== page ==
Patient Streaming to Improve Flow and Safety in Hospital Emergency Departments

Time, Date, Venue

July 1, 2011 Friday 11.00-12.00

University College London

1st floor Exec-ed room, Engineering Front Building
("Malet place" in Google maps)


Crisis level overcrowding conditions in Emergency Departments (ED's) have led hospitals to seek out new patient flow designs to improve both responsiveness and safety.   In this talk we discuss two promising approaches for separating patients into streams to achieve these objectives.

First, we analyze a  new patient streaming mechanism that has attracted attention and experimentation in the emergency medicine community in which ED beds and care teams are segregated and patients are “streamed” based on predications of patient disposition (i.e., whether they will be discharged or admitted to the hospital). We use a combination of analytic and simulation models to determine whether such a streaming policy can improve ED performance, where it is most likely to be effective, and how it should be implemented for maximum performance. Our results suggest that the concept of streaming can indeed improve patient flow, but only in some situations.  We also find that, to take full advantage of streaming, physicians assigned to admit patients should prioritize upstream (new) patients, while physicians assigned to discharge patients should prioritize downstream (old) patients.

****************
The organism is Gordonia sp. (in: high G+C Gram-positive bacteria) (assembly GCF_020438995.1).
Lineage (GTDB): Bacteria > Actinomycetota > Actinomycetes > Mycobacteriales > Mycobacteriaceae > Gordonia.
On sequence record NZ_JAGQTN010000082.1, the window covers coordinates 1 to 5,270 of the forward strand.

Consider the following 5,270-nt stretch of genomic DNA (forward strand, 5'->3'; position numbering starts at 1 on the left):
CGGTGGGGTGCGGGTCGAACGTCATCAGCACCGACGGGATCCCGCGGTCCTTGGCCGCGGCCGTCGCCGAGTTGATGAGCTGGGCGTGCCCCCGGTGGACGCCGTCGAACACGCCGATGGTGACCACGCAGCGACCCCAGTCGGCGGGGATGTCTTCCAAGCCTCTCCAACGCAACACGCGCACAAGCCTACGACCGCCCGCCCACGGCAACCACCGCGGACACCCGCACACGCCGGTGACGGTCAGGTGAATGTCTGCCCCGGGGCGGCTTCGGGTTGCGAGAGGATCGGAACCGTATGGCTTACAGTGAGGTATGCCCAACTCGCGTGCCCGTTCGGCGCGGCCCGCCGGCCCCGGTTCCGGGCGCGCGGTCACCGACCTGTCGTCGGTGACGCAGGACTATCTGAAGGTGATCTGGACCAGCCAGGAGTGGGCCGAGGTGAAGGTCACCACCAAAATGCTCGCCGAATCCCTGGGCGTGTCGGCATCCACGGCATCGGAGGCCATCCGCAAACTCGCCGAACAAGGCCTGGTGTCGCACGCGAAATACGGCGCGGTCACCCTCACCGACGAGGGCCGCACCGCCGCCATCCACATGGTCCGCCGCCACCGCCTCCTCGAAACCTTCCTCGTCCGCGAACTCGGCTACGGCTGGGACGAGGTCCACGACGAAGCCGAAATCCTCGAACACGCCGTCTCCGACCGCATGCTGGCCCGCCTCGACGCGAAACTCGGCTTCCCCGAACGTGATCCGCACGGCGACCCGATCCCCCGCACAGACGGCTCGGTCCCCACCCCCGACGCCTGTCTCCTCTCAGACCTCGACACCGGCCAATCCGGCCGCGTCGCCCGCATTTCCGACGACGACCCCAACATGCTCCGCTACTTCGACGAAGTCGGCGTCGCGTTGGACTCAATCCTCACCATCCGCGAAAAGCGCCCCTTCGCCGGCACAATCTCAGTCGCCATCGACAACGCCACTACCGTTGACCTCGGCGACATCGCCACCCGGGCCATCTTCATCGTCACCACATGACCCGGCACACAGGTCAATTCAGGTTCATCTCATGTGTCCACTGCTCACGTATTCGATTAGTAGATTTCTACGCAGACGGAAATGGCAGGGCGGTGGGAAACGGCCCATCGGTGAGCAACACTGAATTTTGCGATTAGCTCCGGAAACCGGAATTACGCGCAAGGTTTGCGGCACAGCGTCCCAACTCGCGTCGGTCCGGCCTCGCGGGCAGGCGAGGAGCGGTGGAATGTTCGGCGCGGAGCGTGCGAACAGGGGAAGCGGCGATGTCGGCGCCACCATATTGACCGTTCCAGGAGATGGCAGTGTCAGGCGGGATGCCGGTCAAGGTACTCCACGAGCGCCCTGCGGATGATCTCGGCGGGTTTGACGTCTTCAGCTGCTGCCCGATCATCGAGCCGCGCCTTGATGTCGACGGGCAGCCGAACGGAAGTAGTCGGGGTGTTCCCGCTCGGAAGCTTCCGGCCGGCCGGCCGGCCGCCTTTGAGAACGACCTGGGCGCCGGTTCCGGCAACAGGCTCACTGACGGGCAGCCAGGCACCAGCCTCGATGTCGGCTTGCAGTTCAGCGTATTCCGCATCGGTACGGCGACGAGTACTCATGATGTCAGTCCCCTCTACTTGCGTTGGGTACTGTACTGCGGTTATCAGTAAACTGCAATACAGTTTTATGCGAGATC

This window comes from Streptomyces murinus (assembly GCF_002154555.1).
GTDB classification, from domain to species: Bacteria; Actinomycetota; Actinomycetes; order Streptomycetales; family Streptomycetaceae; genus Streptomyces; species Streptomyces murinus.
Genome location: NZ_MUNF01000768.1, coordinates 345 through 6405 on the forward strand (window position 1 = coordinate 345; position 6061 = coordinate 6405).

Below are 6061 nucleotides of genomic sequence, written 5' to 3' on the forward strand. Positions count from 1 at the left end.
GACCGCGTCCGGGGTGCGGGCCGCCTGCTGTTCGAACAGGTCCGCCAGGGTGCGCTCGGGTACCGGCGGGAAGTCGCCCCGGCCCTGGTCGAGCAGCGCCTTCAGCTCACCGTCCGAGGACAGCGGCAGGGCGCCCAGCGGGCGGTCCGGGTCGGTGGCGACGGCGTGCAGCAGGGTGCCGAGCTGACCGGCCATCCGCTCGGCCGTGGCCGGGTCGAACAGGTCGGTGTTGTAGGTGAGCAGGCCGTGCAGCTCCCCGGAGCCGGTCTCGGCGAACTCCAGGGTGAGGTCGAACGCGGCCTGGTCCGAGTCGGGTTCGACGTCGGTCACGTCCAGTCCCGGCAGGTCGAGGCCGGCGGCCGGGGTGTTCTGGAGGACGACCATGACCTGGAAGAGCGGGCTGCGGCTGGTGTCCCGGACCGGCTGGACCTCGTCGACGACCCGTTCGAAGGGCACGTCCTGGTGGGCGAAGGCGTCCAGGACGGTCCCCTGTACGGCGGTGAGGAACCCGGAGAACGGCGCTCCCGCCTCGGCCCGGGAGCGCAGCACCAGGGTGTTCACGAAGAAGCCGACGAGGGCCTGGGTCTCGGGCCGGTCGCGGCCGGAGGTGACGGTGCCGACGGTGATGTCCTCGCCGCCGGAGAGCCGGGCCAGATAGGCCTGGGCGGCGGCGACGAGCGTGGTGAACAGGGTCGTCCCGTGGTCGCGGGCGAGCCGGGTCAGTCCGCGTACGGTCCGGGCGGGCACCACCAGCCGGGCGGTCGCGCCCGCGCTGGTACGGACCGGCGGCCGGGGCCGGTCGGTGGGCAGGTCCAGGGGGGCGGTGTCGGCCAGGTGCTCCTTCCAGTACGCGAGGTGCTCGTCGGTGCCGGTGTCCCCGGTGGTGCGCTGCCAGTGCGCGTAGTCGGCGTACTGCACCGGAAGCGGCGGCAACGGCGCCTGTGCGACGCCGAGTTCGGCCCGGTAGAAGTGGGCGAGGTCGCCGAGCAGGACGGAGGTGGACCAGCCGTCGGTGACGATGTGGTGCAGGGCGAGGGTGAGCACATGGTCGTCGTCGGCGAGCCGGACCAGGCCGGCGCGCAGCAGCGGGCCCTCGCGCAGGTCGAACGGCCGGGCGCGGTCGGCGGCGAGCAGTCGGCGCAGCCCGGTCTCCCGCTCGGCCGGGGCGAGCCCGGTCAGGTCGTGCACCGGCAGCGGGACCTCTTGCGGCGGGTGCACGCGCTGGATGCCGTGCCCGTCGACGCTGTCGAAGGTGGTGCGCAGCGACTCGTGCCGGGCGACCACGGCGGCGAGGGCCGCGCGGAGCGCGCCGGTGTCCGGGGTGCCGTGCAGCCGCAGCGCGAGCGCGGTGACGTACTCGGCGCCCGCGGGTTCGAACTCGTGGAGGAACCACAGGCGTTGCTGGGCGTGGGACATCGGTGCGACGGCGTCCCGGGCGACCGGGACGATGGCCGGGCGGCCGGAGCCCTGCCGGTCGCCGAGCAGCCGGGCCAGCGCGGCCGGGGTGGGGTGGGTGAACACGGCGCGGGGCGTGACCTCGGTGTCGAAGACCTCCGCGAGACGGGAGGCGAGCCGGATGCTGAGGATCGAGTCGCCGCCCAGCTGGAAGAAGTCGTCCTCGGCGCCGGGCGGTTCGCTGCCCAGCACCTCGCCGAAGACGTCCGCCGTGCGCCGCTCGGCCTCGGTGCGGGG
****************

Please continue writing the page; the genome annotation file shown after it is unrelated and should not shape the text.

Second, because we observe that streaming based on patient disposition is most effective when the difference between Admit and Discharge patients is greatest, we develop and discuss an entirely new streaming mechanism that separates patients on the basis of complexity.  That is, in addition to classifying patients on the basis of clinical urgency, the triage nurse classifies patients on the basis of the estimated number of interactions as a proxy for complexity.   Experimental data from the literature indicate that such classifications can be made with reasonable accuracy.  Results from our analytic and simulation models suggest that, even with some misclassification error, adding complexity information to conventional urgency triage classification can be used to achieve substantial improvements in patient length of stay and risk of adverse events. 


Professor Hopp joined the Ross School in 2007 after 23 years on the faculty of Northwestern University. His research focuses on the design, control and management of production, supply chain and work systems. He has published widely in the academic literature in these areas and was Editor-in-Chief of the journal Management Science from 2003 to 2008. Hopp is co-author of the text Factory Physics, which was named the IIE Book of the Year, and author of a new book Supply Chain Science. He has won a number of teaching and research awards, including being named a Fellow of INFORMS, IIE, MSOM and POMS. He is also an active industry consultant, whose clients have included Abbott Laboratories, Bell & Howell, Black & Decker, Case, Dell, Ford, Eli Lilly, Emerson Electric, General Motors, John Deere, IBM, Intel, Motorola, Owens Corning, Texas Instruments, Whirlpool, Zenith, and others.